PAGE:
being a print film, it normally has print film perfs and is long pitch.

http://www.kodak.com/US/en/motion/products/lab/5302.shtml

Here is the ESTAR base version:

http://www.kodak.com/US/en/motion/products/lab/so302.shtml

Kodak subsidiary FPC also carries a full line of leaders:

http://www.fpchollywood.com/film-leaders.html

Hope this helps.

John
(signed by:)
John P. Pytlak
Senior Technical Specialist
Customer Technical Services
Entertainment Imaging
Research Labs, Building 69, Room 7525A
Eastman Kodak Company
Rochester, New York 14650-1922  USA
Telephone: +1 585 477 5325
Cell: +1 585 781 4036
Fax: +1 585 722 7243
e-mail: john.pytlak at kodak.com
website: http://www.kodak.com/go/motion


--__--__--

Message: 2
To: tig at tig.colorist.org
Cc: frank.ricotta at kodak.com, donna.timmons at kodak.com, frank.pettrone at kodak.com
From: john.pytlak at kodak.com
Date: Fri, 25 Jul 2003 15:33:01 -0400
Subject: [tig] Film Cleaners (solvents) and PTR

On 7/24/03 12:30 PM, "Craig Leffel" <craig at opt1mus.com> wrote on the TIG
List:

> I have a question about alcohol based film cleaners. We have a Lipsner 
Smith
> alcohol based film cleaner ( I forget which model ). I would like to 
move it
> into the same room as the "clean room" the Spirit is in.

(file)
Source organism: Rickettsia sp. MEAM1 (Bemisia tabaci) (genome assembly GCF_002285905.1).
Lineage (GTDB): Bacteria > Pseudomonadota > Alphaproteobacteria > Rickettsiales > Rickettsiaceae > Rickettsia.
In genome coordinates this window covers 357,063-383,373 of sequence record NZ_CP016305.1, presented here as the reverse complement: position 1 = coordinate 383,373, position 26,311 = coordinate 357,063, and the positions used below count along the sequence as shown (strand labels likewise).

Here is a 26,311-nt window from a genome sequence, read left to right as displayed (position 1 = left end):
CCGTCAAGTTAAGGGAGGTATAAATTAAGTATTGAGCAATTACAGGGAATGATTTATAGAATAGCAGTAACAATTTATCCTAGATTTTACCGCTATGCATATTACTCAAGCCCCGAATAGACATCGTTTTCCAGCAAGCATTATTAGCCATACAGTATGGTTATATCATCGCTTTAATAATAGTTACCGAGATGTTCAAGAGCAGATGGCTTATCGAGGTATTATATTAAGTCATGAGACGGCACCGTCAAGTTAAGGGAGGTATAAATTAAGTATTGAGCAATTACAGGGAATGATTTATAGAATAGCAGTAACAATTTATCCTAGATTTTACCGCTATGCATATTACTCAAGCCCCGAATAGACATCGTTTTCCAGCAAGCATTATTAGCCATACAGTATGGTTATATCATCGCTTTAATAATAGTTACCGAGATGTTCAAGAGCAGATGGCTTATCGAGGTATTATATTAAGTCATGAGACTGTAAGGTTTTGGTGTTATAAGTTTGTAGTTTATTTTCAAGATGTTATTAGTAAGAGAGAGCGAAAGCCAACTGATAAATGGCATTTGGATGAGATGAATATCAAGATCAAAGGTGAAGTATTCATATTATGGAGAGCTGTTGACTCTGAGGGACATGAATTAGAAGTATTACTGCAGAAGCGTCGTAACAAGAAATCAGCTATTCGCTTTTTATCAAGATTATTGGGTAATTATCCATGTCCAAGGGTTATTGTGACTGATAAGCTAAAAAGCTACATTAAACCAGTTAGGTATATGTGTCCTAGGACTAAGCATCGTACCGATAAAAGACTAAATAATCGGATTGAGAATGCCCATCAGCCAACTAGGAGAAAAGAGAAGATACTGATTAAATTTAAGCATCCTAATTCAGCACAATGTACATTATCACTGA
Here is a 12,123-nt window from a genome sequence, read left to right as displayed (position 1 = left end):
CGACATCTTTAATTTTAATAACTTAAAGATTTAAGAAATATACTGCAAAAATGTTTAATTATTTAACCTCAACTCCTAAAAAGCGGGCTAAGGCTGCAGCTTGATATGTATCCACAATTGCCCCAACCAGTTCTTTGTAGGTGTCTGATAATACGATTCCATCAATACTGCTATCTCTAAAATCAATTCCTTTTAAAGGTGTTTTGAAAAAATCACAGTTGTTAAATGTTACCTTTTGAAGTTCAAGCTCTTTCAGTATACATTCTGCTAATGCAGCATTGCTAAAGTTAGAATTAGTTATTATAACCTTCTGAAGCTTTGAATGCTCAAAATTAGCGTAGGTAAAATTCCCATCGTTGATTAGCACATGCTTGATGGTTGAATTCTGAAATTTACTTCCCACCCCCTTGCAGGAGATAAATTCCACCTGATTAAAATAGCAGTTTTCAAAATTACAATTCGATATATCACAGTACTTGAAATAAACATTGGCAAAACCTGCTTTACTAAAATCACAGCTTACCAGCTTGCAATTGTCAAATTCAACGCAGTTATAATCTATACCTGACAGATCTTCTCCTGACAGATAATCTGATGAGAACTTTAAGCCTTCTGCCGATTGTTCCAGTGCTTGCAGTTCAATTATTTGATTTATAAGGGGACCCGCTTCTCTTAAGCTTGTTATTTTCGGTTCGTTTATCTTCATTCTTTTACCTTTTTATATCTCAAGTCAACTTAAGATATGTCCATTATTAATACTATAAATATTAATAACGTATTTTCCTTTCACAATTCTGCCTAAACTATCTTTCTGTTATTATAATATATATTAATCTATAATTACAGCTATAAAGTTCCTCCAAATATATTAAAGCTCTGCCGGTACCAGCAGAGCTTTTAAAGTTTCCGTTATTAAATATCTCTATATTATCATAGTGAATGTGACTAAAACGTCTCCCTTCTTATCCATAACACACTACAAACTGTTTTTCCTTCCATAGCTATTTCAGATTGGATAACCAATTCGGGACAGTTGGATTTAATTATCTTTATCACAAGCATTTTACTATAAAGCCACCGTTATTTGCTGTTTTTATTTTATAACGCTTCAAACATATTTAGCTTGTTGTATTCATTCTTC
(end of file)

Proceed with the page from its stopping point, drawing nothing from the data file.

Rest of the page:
>-----------------------------<snip>----------------------------<

That doesn't sound like a very wise idea to me, Craig.  Most film cleaners
release a certain amount of chemicals in the air, and I can't believe the
residue will do delicate circuit boards any good (particularly in a
sensitive beast like the Spirit).

Ditto with human lungs.  I say keep the cleaner in a broom closet down the
hall -- preferably one well-ventilated and away from people.  In fact, for
all I know, it may be against OSHA regulations to have a film cleaner in a
place so close to humans.

--Marc Wielage/Cinesite Digital Imaging
  Hollywood, USA

John Pytlak adds:

The Kodak website has information about solvent film cleaning, and about 
Perchloroethylene,  one of the most commonly used solvents for ultrasonic 
cleaning:

http://www.kodak.com/US/en/motion/hse/solvent.jhtml?id=0.2.16.16.4&lc=en

http://www.kodak.com/global/en/corp/environment/kes/pubs/pdfs/J701ENG.pdf